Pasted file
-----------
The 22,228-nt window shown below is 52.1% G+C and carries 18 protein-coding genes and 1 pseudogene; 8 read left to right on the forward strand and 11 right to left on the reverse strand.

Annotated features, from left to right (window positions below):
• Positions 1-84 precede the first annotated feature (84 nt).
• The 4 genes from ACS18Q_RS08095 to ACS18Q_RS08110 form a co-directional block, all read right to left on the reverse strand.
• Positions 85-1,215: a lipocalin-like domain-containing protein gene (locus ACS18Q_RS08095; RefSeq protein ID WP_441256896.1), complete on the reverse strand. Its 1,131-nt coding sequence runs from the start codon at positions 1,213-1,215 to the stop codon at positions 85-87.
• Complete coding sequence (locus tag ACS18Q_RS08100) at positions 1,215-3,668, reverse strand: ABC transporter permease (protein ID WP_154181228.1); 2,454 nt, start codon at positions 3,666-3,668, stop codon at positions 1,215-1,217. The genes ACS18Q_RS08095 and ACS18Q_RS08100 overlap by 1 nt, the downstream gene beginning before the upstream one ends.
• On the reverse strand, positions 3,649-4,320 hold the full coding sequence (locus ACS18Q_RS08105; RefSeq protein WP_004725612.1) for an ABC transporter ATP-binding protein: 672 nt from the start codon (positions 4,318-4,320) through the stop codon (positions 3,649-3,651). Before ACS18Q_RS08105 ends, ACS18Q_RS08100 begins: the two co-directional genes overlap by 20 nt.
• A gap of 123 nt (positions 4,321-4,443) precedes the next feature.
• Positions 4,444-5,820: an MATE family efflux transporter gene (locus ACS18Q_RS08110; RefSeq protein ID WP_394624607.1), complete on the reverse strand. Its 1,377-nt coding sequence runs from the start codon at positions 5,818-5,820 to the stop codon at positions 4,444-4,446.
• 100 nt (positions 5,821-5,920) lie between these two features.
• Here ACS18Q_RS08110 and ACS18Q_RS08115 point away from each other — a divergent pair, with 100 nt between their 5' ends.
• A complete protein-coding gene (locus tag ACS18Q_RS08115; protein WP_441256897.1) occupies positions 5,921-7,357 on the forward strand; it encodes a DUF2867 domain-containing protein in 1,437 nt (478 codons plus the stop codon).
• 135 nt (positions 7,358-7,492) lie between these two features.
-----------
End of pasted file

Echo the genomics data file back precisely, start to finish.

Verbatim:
The 22,228-nt window shown below is 52.1% G+C and carries 18 protein-coding genes and 1 pseudogene; 8 read left to right on the forward strand and 11 right to left on the reverse strand.

Annotated features, from left to right (window positions below):
• Positions 1-84 precede the first annotated feature (84 nt).
• The 4 genes from ACS18Q_RS08095 to ACS18Q_RS08110 form a co-directional block, all read right to left on the reverse strand.
• Positions 85-1,215: a lipocalin-like domain-containing protein gene (locus ACS18Q_RS08095; RefSeq protein ID WP_441256896.1), complete on the reverse strand. Its 1,131-nt coding sequence runs from the start codon at positions 1,213-1,215 to the stop codon at positions 85-87.
• Complete coding sequence (locus tag ACS18Q_RS08100) at positions 1,215-3,668, reverse strand: ABC transporter permease (protein ID WP_154181228.1); 2,454 nt, start codon at positions 3,666-3,668, stop codon at positions 1,215-1,217. The genes ACS18Q_RS08095 and ACS18Q_RS08100 overlap by 1 nt, the downstream gene beginning before the upstream one ends.
• On the reverse strand, positions 3,649-4,320 hold the full coding sequence (locus ACS18Q_RS08105; RefSeq protein WP_004725612.1) for an ABC transporter ATP-binding protein: 672 nt from the start codon (positions 4,318-4,320) through the stop codon (positions 3,649-3,651). Before ACS18Q_RS08105 ends, ACS18Q_RS08100 begins: the two co-directional genes overlap by 20 nt.
• A gap of 123 nt (positions 4,321-4,443) precedes the next feature.
• Positions 4,444-5,820: an MATE family efflux transporter gene (locus ACS18Q_RS08110; RefSeq protein ID WP_394624607.1), complete on the reverse strand. Its 1,377-nt coding sequence runs from the start codon at positions 5,818-5,820 to the stop codon at positions 4,444-4,446.
• 100 nt (positions 5,821-5,920) lie between these two features.
• Here ACS18Q_RS08110 and ACS18Q_RS08115 point away from each other — a divergent pair, with 100 nt between their 5' ends.
• A complete protein-coding gene (locus tag ACS18Q_RS08115; protein WP_441256897.1) occupies positions 5,921-7,357 on the forward strand; it encodes a DUF2867 domain-containing protein in 1,437 nt (478 codons plus the stop codon).
• 135 nt (positions 7,358-7,492) lie between these two features.